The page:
From a Salon interview with Catherine Ruckelshaus, general counsel and program director for the National Employment Law Project comes this case being argued today in the Supreme’s Court: Integrity Staffing Solutions, Inc. v. Busk
We tend not to hear much about Supreme Court cases until there’s an imminent ruling, much less before oral arguments have begun. So could you give me a quick overview of the case?
Sure. This is a case that’s been brought by Amazon warehouse workers who were working in a warehouse in Nevada and who at the end of their shift every day were required to go through an anti-theft screening in the warehouse that took workers as much as 25 or more minutes to get through.
So the workers brought a lawsuit against the staffing company that Amazon has [contracted] to recruit and hire the workers, it’s called Integrity Staffing [Solutions], and sued to try to get paid for the time they stood in line at the end of their shifts The [United States Court of Appeals for the Ninth Circuit] said the workers should get paid for that time, and the employer appealed and the Supreme Court has now taken the case.
The argument for the workers seems pretty intuitive to me; if you’re doing something because of your employer’s demand, you should, within reason, be compensated for your time. What’s Integrity’s argument in response?
The employer and, surprisingly, the government are saying that because the duties are not “integral and indispensable” to the regular duties that the workers are performing, the work isn’t compensable. So they’re trying to carve out of any duties that workers would perform whether or not it’s at the direction of the employer — or for the benefit of the employer — if they’re not “integral and indispensable” then you don’t have to get paid for it.
Are you getting this? Do you get this line of argument? This is a perfect, dictionary ready example of just what is wrong with our legal system. That anyone can possibly look at the employer/employee relationship and consider a line of reasoning that parses out that relationship such that the legal concept of the “common man” understanding is no longer a valid legal principle just shows how little if there is any regard for the concept of the rule of law is present today.
But worse is that We the People, or at least those who are acting as stand ins for us have decided that the proper position, the one We the People would choose if voted on is the one that states an employer can pay you or not depending on just how close to the assembly line you are for the present activity you are doing.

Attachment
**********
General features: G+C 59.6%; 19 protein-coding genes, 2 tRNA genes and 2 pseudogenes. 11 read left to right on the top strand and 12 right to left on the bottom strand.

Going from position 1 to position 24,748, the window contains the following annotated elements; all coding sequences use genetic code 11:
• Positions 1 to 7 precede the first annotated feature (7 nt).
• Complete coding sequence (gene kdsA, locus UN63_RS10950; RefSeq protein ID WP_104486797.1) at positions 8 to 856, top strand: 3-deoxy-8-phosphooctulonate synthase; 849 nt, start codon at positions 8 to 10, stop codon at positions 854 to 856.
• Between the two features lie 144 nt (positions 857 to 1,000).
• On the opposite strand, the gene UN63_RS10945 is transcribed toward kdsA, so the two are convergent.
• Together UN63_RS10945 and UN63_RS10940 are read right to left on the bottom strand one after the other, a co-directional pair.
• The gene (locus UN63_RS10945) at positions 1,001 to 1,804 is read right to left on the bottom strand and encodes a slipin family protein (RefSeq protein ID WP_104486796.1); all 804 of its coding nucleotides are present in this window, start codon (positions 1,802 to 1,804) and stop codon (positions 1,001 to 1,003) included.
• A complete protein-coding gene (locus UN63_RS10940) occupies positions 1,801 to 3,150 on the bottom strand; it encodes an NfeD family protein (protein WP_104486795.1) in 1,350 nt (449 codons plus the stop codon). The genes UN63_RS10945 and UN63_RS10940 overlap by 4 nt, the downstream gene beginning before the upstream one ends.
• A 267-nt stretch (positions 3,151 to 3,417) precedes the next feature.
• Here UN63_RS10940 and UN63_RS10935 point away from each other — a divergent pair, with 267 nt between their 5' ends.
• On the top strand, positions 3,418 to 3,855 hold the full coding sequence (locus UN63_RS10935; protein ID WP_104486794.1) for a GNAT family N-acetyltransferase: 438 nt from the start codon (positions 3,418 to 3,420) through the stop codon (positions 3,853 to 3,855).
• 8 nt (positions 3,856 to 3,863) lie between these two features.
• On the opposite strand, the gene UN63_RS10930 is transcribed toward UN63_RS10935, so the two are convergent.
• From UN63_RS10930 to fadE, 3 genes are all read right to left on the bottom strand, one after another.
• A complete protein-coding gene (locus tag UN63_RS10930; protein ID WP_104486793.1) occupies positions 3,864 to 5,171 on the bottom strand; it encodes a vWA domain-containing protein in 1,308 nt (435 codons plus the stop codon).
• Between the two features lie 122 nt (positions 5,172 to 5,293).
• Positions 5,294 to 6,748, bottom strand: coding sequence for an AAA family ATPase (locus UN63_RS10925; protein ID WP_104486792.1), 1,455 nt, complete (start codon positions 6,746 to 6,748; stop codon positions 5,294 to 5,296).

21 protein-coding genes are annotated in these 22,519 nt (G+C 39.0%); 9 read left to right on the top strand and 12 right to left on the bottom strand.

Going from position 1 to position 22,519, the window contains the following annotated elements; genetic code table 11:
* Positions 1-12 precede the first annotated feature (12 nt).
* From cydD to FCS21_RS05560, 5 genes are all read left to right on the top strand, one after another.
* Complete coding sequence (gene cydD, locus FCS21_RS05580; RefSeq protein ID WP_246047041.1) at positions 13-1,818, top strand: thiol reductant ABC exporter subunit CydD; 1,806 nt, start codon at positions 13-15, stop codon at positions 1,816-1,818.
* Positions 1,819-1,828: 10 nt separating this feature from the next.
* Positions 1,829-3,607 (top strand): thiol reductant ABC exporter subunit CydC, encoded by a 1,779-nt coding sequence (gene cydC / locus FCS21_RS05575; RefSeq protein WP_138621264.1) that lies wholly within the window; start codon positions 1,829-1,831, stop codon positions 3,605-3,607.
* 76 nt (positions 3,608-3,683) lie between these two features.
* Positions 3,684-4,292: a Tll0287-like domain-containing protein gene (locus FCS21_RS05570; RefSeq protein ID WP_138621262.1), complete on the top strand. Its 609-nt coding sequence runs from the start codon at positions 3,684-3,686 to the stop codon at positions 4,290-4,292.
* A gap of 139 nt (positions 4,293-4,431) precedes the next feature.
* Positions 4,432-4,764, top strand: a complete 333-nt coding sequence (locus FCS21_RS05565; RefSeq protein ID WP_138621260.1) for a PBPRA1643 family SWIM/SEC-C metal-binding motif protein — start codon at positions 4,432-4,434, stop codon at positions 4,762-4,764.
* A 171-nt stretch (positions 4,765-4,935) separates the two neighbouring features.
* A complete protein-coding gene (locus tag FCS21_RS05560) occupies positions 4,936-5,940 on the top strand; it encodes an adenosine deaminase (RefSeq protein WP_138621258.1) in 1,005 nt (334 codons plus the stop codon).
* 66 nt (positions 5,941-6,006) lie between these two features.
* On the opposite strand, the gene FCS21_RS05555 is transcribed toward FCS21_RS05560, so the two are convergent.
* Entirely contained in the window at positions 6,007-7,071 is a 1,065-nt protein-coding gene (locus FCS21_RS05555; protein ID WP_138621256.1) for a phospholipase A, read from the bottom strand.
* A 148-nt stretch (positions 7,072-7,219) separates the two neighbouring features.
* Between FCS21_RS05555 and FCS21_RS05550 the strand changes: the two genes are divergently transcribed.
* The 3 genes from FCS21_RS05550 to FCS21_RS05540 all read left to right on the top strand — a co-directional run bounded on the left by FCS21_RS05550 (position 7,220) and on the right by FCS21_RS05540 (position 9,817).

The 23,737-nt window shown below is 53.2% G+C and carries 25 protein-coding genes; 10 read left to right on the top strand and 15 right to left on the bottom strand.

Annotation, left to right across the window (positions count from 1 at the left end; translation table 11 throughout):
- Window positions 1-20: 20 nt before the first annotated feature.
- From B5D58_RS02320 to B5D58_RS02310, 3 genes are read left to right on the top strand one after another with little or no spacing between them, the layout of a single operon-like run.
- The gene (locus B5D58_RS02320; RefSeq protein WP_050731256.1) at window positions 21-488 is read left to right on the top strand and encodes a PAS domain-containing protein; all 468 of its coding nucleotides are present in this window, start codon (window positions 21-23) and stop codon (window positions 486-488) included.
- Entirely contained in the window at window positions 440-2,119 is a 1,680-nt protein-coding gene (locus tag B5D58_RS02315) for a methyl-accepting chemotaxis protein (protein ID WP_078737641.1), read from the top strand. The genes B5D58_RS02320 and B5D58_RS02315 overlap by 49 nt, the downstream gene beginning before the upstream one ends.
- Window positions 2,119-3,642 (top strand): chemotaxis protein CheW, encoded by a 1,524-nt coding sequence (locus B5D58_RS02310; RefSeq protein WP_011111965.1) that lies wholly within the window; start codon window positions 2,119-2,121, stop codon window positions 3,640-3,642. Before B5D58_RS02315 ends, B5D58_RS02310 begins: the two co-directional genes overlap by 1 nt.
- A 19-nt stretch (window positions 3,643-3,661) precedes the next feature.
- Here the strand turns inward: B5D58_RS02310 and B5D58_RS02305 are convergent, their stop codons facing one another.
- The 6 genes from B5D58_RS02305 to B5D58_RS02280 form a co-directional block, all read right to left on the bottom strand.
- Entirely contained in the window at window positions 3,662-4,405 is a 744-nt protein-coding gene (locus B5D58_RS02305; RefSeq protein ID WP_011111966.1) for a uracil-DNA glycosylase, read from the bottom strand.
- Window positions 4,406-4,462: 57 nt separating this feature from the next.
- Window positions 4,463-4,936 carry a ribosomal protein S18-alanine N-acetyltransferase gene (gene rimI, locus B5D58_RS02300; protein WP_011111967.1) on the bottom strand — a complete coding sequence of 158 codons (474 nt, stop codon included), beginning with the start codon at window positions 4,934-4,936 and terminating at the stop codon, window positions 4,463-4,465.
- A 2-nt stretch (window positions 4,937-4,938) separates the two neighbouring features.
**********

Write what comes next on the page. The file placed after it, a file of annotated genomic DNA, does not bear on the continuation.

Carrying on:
So, in another concept of law that says the opposite also has to be true I ask the employer: Can a person be hired if they are not willing to stand in line to exit the building?
I want to know why, during this election year, at this moment of polling I have not heard of one, not even the great Warren or Sanders or Grayson or Brown, no labor warrior Ed Schultz mentions this case as a national, economic election issue and that We the People are supporting the corporation? I googled the case and all that came up for a major news source (as in cable news) was MSNBC and a written article posted today at 7 Am.
“I think the issue is simple: When an employer tells you to do something, it’s work, and you ought to get compensated for it,” said Mark Thierman, an attorney representing Busk and Castro in both the Supreme Court case and their pending class action suit against Amazon. “Unless there’s a specific carve-out. There are some carve-outs for traveling, commuter time, and some other carve-outs for quasi-voluntary activities.”
Ya think? Now, you need to know that the Ninth Circuit court did think this in order to understand what I present next.
Of course, this is not the complete story. You see, there was a decision in 1956 regarding getting paid to put on your special work attire and equipment. In this case it was the attire worn and used by employees of a meat packing plant. It was ruled that you had to be paid because dressing as such was the first principle activity of the work day. Ok, sounds reasonable. You are in the building, you punch in and then do what is required by the employer to do the job. However, in 2005 the Supreme’s Court decided that waiting in line to get to the gear was not compensable. Here is a summary of this line of reasoning. And why did the court find such? Because in 1947, Congress passed the Portal to Portal Act (PPA) as a means to define start and stop times related to the Fair Labor Standards Act (FLSA). The PPA notes:
(1) walking, riding, or traveling to and from the actual place of performance of the principal activity or activities that the employee is employed to perform; and
(2) activities that are prior to (preliminary) or following (postliminary) said principal activities which occur either before the time on any particular workday at which an employee commences work, or subsequent to the time on any particular workday at which the employee ceases work, such principal activity or activities. 29 U.S.C. § 254(a).
Leading up to this 2005 ruling, the Ninth Circuit found: ” certain protective gear was “unique” to their job involved,…” and thus, “that if donning and doffing constituted work, it also constituted the first principal activity during the workday and that all activities undertaken thereafter, during the workday, were compensable.”
But of course, the First Circuit court found different. Oh, it agreed the clothing donning was part of the job because you know, government mandated BUT…if found that putting it all on was not the first principle work activity of the day and thus: